March 20, 2003--Technology change, competition, and the growth of the Internet are having major impacts on the local exchange network, contends a new report from Technology Futures Inc. (TFI). Entitled "Transforming the Local Exchange Network: Review & Update," the report provides forecasts for the North American local exchange network, including switching, circuit equipment, and outside plant.
The research was sponsored by the Telecommunications Technology Forecasting Group (TTFG), a consortium of telephone companies comprised of Bell Canada, BellSouth Telecommunications, Qwest, SBC, Sprint, and Verizon.
"Across the network, technology change and competition are accelerating obsolescence and reducing the economic life of telco investments," explains Lawrence Vanston, president of TFI and co-author of the report. "This is happening in spite of regulatory uncertainty and the recent downturn in the telecommunications industry," he reports, adding that "Broadband adoption, wireless usage, and local competition continue to grow rapidly."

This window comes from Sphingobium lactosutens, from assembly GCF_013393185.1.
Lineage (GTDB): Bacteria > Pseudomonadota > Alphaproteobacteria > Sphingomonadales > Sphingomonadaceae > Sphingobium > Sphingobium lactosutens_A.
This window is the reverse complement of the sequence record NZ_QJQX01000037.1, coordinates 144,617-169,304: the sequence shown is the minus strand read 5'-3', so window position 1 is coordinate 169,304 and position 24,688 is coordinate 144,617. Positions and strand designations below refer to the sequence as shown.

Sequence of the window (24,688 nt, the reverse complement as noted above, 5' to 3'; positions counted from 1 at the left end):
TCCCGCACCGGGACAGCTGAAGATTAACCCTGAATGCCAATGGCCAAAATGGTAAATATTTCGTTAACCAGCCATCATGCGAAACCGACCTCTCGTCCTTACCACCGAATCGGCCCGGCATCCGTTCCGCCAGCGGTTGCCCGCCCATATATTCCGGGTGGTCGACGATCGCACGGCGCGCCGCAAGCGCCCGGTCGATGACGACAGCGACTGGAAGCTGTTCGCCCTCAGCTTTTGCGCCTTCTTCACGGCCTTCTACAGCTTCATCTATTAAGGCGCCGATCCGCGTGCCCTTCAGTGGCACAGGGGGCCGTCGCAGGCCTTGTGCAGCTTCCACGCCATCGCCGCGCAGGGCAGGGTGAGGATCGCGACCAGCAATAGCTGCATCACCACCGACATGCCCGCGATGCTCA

"Although down from the record highs of previous years, ILECs continue to invest significant sums in the local exchange network," notes Ray Hodges, senior consultant at TFI and report co-author. "And they will have to continue to invest to remain competitive, especially as wireless, cable telephony, and broadband continue to erode the traditional voice market."
The report also finds that:
The local exchange telecommunications industry has begun the transition from a narrowband network of circuit switches and copper cables to a broadband network of packet switches and fiber optics. This transition will largely be complete between 2015 and 2020.
Competition has arrived in the local exchange. CLECs have captured over 10% of the access line market. Residential and small businesses are abandoning second lines for cable modems and DSL, while wireless and cable telephony are displacing wireline usage and access lines.
Depreciation lives that fully take into account technology change and competition are generally consistent with those used by ILECs for financial reporting and somewhat less than lives often prescribed by regulators. This difference is primarily explained by the over-reliance of traditional depreciation methods on accounting retirements.